Sophont
Tuesday, May 31, 2005
 
True Believers at the World Bank
commondreams.org: "In the McNamara era, the bank began to make loans on the condition that nations privatize public services and allow foreign money to move in and out of the country with little regulation. The idea was to create a climate in which private investment would lift people out of poverty. For the next 30 years, the World Bank and the International Monetary Fund followed this market-oriented strategy, which came to be known as 'the Washington Consensus.'

Before the McNamara years, the poorest people didn't get much richer. But during the Washington Consensus years, they got poorer and poorer.

I saw how that could be possible when I became a shareholder in the French water company Suez, which took over the water system of Johannesburg, South Africa.

To get ready for privatization, South African communities followed the World Bank/IMF suggestion that water rates be raised so consumers would get used to paying the full cost. The water of many people was cut off when they couldn't pay their bills. In some places they started taking water from rivers. The result was a cholera epidemic.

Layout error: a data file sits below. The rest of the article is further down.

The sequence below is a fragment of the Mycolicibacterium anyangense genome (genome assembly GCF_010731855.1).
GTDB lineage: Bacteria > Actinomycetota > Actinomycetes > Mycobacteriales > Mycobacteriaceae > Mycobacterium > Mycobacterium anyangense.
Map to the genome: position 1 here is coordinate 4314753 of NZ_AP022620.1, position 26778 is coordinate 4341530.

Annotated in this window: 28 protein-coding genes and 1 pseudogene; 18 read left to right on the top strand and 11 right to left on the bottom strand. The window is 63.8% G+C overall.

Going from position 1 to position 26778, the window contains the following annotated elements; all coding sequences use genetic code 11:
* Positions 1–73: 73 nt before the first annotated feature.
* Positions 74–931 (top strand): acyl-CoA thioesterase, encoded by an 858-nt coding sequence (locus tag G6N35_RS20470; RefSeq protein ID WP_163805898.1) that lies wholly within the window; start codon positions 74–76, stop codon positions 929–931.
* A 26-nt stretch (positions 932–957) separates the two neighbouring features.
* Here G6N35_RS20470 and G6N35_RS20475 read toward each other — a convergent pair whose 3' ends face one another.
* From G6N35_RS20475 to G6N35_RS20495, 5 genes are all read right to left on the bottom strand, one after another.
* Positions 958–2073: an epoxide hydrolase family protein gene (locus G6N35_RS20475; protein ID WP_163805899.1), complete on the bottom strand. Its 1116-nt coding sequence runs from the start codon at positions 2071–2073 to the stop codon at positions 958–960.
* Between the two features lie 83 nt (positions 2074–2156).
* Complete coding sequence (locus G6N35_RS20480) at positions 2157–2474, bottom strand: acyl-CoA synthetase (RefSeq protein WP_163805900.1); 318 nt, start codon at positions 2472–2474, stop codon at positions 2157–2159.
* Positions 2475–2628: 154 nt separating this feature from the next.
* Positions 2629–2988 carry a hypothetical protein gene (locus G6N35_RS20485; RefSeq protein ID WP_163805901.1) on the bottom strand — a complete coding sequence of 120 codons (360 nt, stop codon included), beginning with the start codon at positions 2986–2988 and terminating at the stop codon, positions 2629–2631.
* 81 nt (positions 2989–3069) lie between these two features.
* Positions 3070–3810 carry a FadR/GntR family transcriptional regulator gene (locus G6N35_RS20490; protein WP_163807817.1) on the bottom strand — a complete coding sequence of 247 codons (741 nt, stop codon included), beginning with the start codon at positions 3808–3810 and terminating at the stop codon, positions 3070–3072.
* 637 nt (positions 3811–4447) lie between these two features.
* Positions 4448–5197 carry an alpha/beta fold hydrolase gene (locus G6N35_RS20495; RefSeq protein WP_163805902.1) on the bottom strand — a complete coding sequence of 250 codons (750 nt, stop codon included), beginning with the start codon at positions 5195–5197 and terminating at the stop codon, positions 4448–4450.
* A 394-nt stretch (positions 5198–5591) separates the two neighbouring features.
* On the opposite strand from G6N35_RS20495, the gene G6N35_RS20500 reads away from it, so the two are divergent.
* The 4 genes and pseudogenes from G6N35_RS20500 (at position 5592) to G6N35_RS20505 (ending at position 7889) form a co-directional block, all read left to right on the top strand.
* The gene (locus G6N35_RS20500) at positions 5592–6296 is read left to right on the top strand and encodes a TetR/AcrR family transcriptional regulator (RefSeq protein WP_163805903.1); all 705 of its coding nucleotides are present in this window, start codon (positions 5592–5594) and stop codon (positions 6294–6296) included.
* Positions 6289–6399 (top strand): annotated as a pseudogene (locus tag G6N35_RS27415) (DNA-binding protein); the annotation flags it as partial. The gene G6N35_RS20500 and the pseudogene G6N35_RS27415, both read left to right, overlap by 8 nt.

Cholera is an extreme result for a development scheme. But then, privatizing water in Africa is an extreme application of the World Bank's private investment theory. After all, a private company has to have some way of making money.

How is a private water company supposed to recoup the expense of extending pipelines to people who are simply too poor to pay the real cost? If you buy a Third World water company, it's far easier, you'll quickly discover, to recoup the investment by siphoning the water out to be bottled and consumed elsewhere.

Even in the First World, it's often more profitable to siphon off than to 'develop.' For a few years, the Suez Co. also owned the water system in Bergen County, N.J. During its stewardship, it sold off land around the reservoir to private builders. Then it turned around and sold the whole water system to another company. We shareholders took the money and ran. Technically that's called 'asset stripping.' And it's perfectly legal."

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